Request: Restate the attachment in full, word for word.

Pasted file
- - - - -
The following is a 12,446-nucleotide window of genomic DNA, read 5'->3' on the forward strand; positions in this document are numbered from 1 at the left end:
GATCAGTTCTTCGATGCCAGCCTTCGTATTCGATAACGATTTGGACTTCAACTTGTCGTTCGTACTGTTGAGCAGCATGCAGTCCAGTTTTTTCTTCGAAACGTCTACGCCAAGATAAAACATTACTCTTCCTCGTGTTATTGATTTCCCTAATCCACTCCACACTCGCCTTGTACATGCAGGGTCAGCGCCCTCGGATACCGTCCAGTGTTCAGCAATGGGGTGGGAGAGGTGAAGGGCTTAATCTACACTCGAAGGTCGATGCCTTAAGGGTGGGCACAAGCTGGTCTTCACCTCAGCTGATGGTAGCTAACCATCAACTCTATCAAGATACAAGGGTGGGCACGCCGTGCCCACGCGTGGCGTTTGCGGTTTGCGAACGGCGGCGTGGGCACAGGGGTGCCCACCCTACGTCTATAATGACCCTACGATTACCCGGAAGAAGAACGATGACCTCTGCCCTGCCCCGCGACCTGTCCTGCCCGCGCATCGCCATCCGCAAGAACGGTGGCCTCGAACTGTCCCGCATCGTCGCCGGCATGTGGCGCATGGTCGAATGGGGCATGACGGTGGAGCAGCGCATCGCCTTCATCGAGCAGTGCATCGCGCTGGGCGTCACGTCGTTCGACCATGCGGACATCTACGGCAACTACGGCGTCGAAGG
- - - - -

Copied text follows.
The following is a 12,446-nucleotide window of genomic DNA, read 5'->3' on the forward strand; positions in this document are numbered from 1 at the left end:
GATCAGTTCTTCGATGCCAGCCTTCGTATTCGATAACGATTTGGACTTCAACTTGTCGTTCGTACTGTTGAGCAGCATGCAGTCCAGTTTTTTCTTCGAAACGTCTACGCCAAGATAAAACATTACTCTTCCTCGTGTTATTGATTTCCCTAATCCACTCCACACTCGCCTTGTACATGCAGGGTCAGCGCCCTCGGATACCGTCCAGTGTTCAGCAATGGGGTGGGAGAGGTGAAGGGCTTAATCTACACTCGAAGGTCGATGCCTTAAGGGTGGGCACAAGCTGGTCTTCACCTCAGCTGATGGTAGCTAACCATCAACTCTATCAAGATACAAGGGTGGGCACGCCGTGCCCACGCGTGGCGTTTGCGGTTTGCGAACGGCGGCGTGGGCACAGGGGTGCCCACCCTACGTCTATAATGACCCTACGATTACCCGGAAGAAGAACGATGACCTCTGCCCTGCCCCGCGACCTGTCCTGCCCGCGCATCGCCATCCGCAAGAACGGTGGCCTCGAACTGTCCCGCATCGTCGCCGGCATGTGGCGCATGGTCGAATGGGGCATGACGGTGGAGCAGCGCATCGCCTTCATCGAGCAGTGCATCGCGCTGGGCGTCACGTCGTTCGACCATGCGGACATCTACGGCAACTACGGCGTCGAAGG